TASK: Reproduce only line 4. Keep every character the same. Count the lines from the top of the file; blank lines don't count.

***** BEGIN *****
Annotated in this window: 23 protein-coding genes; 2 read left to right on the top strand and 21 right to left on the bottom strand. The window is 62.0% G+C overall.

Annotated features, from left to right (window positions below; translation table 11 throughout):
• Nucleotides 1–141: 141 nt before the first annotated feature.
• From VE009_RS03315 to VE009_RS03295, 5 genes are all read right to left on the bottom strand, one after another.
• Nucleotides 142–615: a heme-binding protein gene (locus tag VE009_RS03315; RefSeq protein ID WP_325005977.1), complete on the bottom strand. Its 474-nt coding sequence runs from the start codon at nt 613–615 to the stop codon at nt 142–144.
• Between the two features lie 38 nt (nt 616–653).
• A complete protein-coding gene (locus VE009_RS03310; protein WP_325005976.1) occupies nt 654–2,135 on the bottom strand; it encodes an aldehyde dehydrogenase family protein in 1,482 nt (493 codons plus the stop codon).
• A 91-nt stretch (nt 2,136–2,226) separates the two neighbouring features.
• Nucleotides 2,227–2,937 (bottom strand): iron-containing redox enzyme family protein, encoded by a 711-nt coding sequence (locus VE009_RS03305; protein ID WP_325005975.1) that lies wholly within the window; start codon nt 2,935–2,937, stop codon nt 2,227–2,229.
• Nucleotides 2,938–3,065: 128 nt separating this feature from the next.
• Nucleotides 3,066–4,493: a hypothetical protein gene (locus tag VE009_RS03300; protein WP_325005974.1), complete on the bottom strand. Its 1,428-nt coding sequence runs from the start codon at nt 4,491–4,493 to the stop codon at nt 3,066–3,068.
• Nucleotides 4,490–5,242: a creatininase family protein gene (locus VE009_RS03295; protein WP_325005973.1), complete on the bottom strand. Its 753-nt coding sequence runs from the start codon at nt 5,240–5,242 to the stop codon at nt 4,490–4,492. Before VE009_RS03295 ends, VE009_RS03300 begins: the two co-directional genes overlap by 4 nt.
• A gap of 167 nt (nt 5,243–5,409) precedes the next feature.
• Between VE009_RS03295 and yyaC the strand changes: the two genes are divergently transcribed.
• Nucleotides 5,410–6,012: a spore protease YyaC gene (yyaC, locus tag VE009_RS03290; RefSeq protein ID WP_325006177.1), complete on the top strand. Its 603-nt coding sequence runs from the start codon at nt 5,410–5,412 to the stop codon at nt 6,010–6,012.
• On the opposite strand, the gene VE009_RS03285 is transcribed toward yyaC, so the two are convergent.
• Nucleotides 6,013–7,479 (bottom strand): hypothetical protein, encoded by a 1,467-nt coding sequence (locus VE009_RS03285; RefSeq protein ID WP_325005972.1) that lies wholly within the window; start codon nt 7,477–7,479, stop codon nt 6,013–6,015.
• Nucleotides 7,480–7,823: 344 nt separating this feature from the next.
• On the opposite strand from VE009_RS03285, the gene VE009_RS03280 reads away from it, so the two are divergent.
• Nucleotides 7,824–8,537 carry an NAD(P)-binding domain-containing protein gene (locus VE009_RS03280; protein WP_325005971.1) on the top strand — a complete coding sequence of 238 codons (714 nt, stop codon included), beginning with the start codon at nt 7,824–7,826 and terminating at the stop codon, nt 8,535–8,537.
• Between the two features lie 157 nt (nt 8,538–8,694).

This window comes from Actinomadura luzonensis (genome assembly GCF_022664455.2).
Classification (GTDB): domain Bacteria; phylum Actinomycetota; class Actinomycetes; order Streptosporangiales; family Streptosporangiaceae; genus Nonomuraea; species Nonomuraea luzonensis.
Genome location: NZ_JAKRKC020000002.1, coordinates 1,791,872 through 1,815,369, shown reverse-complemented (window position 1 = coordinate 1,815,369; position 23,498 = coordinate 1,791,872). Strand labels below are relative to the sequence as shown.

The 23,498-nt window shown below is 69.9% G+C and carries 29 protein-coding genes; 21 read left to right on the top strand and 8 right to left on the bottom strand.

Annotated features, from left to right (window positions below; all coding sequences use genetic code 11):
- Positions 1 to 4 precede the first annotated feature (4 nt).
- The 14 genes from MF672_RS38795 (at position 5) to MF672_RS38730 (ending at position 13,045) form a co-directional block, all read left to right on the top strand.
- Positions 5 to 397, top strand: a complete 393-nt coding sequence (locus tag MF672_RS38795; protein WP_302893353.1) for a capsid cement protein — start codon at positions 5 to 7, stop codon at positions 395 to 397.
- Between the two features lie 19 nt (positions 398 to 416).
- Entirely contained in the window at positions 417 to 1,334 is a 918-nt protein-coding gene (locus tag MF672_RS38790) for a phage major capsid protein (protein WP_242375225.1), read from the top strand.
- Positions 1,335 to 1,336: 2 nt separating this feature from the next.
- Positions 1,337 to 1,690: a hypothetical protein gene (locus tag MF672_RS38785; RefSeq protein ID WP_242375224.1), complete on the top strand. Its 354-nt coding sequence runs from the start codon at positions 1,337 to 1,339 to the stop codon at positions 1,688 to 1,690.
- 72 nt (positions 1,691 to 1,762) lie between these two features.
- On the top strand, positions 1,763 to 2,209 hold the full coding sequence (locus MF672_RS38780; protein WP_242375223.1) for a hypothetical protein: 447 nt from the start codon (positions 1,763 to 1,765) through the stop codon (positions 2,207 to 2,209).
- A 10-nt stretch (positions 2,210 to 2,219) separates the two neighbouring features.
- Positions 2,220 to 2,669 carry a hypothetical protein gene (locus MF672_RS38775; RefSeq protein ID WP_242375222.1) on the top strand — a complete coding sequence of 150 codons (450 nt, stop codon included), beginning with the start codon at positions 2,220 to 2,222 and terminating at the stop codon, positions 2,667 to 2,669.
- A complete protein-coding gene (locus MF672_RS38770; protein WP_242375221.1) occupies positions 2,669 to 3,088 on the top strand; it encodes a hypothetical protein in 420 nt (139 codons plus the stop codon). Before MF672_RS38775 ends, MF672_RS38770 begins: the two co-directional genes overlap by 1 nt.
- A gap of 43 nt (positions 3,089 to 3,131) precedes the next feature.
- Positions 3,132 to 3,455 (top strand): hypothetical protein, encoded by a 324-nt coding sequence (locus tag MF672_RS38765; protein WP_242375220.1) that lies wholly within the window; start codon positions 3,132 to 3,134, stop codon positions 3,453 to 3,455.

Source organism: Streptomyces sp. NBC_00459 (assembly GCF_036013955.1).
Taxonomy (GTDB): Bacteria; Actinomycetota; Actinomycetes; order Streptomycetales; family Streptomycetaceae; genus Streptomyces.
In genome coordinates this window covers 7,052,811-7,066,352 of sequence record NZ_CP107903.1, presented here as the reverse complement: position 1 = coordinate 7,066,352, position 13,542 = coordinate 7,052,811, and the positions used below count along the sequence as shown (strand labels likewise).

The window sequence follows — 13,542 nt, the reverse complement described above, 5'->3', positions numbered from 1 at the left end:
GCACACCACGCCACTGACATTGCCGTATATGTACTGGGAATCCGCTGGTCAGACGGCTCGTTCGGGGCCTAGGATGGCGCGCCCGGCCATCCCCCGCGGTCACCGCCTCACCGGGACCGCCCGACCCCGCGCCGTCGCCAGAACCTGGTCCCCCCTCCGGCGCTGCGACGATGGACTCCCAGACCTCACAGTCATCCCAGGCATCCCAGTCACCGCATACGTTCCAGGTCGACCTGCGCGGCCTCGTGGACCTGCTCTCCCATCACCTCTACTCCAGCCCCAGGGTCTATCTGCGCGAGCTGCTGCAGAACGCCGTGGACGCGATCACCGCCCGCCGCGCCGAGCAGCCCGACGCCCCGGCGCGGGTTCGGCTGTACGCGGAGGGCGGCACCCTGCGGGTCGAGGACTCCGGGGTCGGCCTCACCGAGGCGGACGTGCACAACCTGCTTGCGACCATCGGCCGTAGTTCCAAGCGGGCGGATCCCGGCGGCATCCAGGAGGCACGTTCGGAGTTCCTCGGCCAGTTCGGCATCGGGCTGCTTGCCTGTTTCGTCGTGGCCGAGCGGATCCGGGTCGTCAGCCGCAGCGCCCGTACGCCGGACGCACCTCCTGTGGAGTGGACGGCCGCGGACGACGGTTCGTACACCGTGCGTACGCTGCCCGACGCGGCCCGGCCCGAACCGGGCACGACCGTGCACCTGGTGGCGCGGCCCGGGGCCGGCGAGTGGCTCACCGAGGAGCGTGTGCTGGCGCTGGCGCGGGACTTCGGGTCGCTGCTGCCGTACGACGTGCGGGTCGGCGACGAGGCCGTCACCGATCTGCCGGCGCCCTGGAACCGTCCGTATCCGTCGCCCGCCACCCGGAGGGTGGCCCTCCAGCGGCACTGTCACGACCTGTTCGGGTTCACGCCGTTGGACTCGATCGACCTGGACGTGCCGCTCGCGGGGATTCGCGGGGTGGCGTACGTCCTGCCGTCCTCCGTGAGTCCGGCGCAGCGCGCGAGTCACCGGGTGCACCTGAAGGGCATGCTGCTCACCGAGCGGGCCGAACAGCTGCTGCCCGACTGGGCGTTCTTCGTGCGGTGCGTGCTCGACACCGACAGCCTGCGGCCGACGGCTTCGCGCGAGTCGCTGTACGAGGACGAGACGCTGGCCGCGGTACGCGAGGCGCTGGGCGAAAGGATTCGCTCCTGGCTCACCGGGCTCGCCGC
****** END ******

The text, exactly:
• From VE009_RS03315 to VE009_RS03295, 5 genes are all read right to left on the bottom strand, one after another.